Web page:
Mira, look,” the young man whispered, “It is Jose Maria. Quick quick, get out of my way, stupid, I do not want to look at him.” The young man pushed his compatriot ahead of him in a hurried jumble, spilling some of the roots he had gathered in his arms.

Ya, look what you have made me do,” he said as he stopped to gather his food. The first man looked back with a quick smirk at his good fortune, and made his getaway.

Tiedra, in Castilla y León, was cold this time of year, nestled as it was between nothing on the plane and another great nothing for as far as the eye could see. The flat barren landscape seemed to tuck up into itself seeking a lower profile. Let the merciless wind find the taller structures to lash, it seemed to say. The land did not stand up. It had never stood up. The land cowered beneath the low stone structures, and the winds sweeping through sent the heat scuttling away over stone floors, skipping and whistling through cracks in the thresholds. Overlooking the pueblo, just a few hundred feet away out on a brown grassy little hill, higher than any other structure, stood a church.

The young man was happy to have avoided talking to Jose Maria. He found him disagreeable. Jose Maria traveled through town every morning and spent time, from sun up to mid day, on his knees in that little church with the wind that blew through it. The young man had been in that church many times for misa, but that was different.  The church was tolerable when they were huddled together with the people of the pueblo. He would always find a warm seat by a fat old woman.

He never saw the old man on Sundays, though. The old man must have been pious, one could only suppose. You would have to be to spend so much time on your knees. The young man could hardly stand more than five minutes on that hill in the winter, let alone hours on the hard stone floor. He shuddered, “Cold.” and crossed his arms, pulling his woolen cowl tighter.

“You bastard,” his friend called chuckling, “I almost had to talk to the viejito.” He punched his friend in the arm.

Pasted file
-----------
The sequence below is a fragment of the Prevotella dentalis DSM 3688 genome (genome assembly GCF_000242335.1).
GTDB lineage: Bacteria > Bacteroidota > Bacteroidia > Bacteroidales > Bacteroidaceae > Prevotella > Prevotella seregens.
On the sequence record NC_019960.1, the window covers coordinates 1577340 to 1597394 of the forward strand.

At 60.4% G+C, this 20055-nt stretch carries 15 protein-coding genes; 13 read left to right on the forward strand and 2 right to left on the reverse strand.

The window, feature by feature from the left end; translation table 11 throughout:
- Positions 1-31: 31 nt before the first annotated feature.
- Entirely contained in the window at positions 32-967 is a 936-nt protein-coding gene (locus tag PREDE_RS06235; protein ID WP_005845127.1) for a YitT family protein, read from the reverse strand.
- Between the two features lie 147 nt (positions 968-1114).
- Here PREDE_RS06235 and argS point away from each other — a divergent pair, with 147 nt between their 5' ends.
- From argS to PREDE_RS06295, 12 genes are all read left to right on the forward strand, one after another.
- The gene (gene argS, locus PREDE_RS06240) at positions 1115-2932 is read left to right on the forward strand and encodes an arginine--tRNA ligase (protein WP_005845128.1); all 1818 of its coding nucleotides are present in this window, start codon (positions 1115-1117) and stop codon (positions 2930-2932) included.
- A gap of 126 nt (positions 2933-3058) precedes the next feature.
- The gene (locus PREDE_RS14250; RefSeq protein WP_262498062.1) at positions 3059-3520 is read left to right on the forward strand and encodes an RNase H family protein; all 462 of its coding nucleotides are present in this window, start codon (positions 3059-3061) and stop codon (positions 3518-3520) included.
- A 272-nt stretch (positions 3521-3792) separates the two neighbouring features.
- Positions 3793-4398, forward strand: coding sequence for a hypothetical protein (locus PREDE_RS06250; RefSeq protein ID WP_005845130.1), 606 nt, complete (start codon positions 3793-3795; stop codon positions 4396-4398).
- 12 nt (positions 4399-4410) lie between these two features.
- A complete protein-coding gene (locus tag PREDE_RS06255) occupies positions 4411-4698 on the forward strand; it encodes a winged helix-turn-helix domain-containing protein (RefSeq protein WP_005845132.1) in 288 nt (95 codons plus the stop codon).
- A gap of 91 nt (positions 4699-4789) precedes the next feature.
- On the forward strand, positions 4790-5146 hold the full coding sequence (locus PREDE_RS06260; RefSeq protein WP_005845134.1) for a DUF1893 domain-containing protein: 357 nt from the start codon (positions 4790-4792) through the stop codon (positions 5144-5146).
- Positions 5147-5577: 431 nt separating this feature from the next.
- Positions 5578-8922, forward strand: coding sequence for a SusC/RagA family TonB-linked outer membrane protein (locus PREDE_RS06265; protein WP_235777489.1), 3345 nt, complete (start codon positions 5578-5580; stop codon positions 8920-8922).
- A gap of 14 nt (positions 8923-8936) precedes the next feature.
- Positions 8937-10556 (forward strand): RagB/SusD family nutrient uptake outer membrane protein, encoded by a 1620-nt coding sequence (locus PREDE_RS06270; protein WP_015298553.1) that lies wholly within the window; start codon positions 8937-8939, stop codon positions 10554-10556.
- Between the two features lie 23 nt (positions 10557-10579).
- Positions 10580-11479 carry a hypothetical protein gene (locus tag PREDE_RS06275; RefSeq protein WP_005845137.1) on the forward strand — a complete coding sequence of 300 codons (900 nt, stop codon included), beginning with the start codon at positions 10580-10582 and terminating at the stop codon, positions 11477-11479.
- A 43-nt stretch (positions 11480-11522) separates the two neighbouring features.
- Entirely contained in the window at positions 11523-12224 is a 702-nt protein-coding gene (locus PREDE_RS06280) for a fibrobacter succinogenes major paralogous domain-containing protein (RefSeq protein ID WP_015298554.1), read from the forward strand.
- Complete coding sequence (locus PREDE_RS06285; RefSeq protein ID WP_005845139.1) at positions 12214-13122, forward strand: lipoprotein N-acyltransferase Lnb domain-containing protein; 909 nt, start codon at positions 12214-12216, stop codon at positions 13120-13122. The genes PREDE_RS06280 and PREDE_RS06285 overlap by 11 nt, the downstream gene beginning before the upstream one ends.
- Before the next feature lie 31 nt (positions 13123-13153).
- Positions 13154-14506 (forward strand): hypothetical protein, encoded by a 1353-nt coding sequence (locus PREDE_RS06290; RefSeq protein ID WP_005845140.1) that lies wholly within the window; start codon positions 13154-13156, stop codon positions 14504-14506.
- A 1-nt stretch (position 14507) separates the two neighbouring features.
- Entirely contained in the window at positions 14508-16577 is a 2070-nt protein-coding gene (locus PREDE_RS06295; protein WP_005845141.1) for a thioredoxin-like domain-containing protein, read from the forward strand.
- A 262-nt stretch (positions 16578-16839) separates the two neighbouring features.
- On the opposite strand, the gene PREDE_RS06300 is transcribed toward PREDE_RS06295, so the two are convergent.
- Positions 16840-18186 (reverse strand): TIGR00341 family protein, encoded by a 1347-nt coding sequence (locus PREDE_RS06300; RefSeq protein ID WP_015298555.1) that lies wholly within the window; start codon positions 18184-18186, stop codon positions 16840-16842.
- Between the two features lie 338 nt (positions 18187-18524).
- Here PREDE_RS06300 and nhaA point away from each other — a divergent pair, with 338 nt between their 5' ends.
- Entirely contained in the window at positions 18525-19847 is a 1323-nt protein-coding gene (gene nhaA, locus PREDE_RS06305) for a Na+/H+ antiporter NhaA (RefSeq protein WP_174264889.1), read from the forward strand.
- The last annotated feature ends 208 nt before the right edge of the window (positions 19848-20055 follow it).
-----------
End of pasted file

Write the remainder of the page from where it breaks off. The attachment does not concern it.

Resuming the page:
“Forget him. He is old and crazy and does not mean anything to me. He is probably a very bad man, or at least has done something terrible. He goes there for penance. Why else? He has no wife, no children, no sick family to pray for. That I can understand. Surely God would listen to such piety. But this one… no, I would not want to talk to him.”

“But then what? Why doesn’t he go to the priest for absolution? Why doesn’t he buy an indulgence? I have seen that he has some money. He is not a poor man. Wouldn’t it be better to rid himself of this ritual on his knees by paying some money?”

“Who knows such a thing? I do not. He probably just does not want to part with his money. He will wait out his death, perhaps.”

“When? When the bastard is one hundred years old? Would he even remember what he did? The old senile bastard.”

They both chuckled supposing a predicament whereby one would pay penance for sins but have forgotten them. Would not God, they supposed, have to absolve one by default? How could God hold you accountable for sins that you have forgotten. So many childhood sins were never confessed, but they were forgotten. To attempt to confess them now would surely have resulted in another sin, one of speaking falsehoods. Did God have a list? Would he make them guess?

Did the old man remember his sins? Maybe not. Maybe he was just an old miser, clinging to his treasure. He would not pay, but would wring atonement from his bent and withered knees. Had he not suffered enough, though? Surely it was enough, no?

And they arrived where they had begun. Obviously he had not suffered enough, so he must have done something truly terrible, horrible.

They could not forgive him for the thing they could not name.

“Bah, it is all the same to me.  I don’t want any of it on me.”

“Forget that old son of a bitch. No one even knows. I will bet even he doesn’t. Just forget it.”

And they continued on their way toward their homes, to feed their pigs, tend to their fowl, and check their stores. The winters were usually hard, but not terribly long, and come spring they would hunt again.